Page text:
A Sectoral Perspective on how Global Governance Can Help Solve Climate Change

NDC ASPECTS report on sectoral climate governance gaps and policy options

  • News 09.11.2022

Global climate policy has so far strongly focused on economy-wide emissions. However, mitigation opportunities and barriers vary strongly from sector to sector. Taking these sectoral differences into account would allow global governance  and international cooperation to identify the most promising route of action.

The report "Assessing sectoral climate governance gaps and policy options" by a team of authors from the Free University Brussels, Basque Centre for Climate Change, University of Eastern Finland, and the Wuppertal Institute assesses sectoral governance gaps and potentials across four hard-to-abate sectors. The four sectors are Agriculture, Forestry, and Other Land Use (AFOLU), energy-intensive industry, buildings, and transport. The sectoral analyses build on a common research framework that identifies six functions that international governance can perform to help solve problems such as climate change:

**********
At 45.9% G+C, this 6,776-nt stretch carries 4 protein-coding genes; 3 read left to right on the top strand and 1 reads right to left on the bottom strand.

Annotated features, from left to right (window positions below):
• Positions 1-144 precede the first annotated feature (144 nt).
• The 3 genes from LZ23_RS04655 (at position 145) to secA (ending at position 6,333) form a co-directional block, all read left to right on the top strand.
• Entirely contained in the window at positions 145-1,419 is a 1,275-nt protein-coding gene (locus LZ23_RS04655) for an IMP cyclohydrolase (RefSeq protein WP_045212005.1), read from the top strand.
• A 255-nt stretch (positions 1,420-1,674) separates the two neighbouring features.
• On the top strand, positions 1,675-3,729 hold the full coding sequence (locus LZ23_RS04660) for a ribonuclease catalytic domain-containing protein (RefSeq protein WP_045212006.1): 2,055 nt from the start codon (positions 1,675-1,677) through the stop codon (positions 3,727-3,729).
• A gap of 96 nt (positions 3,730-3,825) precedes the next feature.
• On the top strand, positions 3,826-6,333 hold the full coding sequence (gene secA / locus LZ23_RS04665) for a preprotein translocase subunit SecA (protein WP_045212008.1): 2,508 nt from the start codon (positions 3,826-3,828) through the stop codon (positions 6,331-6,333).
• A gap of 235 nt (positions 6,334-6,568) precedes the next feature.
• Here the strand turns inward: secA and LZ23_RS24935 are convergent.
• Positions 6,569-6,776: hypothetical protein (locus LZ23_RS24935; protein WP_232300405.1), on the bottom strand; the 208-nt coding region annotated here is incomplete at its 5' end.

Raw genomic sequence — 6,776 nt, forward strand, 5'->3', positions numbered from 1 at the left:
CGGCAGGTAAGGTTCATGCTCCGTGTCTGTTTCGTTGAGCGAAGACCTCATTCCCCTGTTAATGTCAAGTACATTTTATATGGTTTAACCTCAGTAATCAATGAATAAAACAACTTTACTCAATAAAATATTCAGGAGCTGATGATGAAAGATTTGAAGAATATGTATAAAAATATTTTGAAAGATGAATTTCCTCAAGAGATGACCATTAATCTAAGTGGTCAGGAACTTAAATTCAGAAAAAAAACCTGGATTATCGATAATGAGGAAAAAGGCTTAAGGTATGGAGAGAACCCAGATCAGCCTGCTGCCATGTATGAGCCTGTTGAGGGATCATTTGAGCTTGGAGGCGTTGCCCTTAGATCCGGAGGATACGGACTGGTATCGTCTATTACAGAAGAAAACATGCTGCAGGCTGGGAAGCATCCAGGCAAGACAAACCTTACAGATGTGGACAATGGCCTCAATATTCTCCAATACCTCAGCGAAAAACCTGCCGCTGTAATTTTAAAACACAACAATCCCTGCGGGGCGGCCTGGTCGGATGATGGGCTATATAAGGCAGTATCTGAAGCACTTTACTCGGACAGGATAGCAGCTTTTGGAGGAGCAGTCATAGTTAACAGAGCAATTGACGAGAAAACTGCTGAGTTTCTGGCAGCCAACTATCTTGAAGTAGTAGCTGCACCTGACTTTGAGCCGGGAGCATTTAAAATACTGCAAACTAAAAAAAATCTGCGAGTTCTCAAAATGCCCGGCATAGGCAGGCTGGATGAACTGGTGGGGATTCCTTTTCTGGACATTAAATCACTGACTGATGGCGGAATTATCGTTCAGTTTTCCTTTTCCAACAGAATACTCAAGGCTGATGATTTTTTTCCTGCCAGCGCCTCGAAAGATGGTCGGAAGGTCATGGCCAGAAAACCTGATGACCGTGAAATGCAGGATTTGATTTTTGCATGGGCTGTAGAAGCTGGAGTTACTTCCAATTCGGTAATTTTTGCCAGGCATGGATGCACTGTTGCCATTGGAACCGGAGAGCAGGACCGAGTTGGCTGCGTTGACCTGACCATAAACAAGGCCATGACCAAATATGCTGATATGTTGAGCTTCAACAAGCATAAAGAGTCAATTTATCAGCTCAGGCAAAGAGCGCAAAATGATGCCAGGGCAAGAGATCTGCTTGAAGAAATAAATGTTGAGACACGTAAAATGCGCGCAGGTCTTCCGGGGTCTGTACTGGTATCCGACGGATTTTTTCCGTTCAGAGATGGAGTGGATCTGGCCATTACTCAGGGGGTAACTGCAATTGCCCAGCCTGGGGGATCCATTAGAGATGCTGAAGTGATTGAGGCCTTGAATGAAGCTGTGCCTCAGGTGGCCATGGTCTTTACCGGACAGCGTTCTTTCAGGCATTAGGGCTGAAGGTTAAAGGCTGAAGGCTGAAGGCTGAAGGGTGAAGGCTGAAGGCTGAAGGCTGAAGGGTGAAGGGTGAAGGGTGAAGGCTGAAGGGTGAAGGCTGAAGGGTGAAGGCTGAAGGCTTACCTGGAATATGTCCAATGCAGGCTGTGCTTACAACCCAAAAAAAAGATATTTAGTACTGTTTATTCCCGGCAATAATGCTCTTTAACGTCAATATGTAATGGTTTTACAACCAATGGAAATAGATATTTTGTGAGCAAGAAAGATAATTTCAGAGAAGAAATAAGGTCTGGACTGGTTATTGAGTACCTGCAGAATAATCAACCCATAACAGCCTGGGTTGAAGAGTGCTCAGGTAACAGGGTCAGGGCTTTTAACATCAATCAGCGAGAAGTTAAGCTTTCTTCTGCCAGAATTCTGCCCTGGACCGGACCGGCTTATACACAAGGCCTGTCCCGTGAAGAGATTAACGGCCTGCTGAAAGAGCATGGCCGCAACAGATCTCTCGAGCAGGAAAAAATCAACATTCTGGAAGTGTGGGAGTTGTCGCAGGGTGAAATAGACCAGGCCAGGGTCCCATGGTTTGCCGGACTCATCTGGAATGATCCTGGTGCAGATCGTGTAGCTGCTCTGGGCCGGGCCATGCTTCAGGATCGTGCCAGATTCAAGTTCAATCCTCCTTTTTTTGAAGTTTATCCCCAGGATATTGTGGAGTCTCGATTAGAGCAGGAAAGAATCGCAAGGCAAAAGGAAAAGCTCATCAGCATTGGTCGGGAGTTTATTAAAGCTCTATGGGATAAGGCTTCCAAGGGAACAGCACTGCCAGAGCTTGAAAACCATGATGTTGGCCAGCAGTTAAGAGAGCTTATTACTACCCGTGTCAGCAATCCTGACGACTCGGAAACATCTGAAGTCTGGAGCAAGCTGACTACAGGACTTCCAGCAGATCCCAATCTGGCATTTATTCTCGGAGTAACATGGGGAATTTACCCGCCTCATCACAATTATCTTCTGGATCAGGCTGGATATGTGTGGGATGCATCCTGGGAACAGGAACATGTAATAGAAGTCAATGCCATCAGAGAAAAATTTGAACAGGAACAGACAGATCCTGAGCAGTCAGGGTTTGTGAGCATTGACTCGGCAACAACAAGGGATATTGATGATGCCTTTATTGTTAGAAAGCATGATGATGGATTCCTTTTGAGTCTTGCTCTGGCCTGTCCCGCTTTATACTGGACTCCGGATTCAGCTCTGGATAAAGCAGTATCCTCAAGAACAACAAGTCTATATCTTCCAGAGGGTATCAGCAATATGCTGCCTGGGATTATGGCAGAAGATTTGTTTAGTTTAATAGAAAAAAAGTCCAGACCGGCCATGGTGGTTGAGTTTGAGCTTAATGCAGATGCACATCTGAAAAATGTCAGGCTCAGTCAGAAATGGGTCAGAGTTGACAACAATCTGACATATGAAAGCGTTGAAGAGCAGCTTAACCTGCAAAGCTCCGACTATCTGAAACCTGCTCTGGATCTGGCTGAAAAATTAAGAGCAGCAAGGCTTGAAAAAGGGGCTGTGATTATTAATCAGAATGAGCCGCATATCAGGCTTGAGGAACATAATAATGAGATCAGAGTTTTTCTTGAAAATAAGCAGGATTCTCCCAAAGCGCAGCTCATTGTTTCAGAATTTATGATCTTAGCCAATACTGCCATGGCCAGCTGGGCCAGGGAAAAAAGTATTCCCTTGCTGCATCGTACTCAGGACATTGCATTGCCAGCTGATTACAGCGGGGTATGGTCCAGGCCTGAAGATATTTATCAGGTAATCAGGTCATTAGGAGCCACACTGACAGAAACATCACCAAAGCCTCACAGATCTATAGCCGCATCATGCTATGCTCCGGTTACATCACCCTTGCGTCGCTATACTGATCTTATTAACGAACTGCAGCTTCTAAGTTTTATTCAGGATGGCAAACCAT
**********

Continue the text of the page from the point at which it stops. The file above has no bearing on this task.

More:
• guidance and signalling; 
  • setting rules to facilitate collective action; 
  • transparency and accountability; 
  • means of implementation; 
  • knowledge diffusion and learning; and, 
  • orchestration and coordination.

By applying this framework, the four selected governance analyses take stock of the existing activities of international institutions (mapped against the various governance functions), and  identify areas where sectoral agreements and coalitions could help realise transformational pathways. To assess options for advancing sectoral climate governance, the authors apply a common set of broad assessment criteria for all case studies, including membership of the institution, institutional strength and capacity, legitimacy and authority, and political feasibility. On this basis, they identify and assess different options to close existing governance gaps, such as  reforming one or more existing institutions, or creating a new institution.

The report is available free of charge under the link below.

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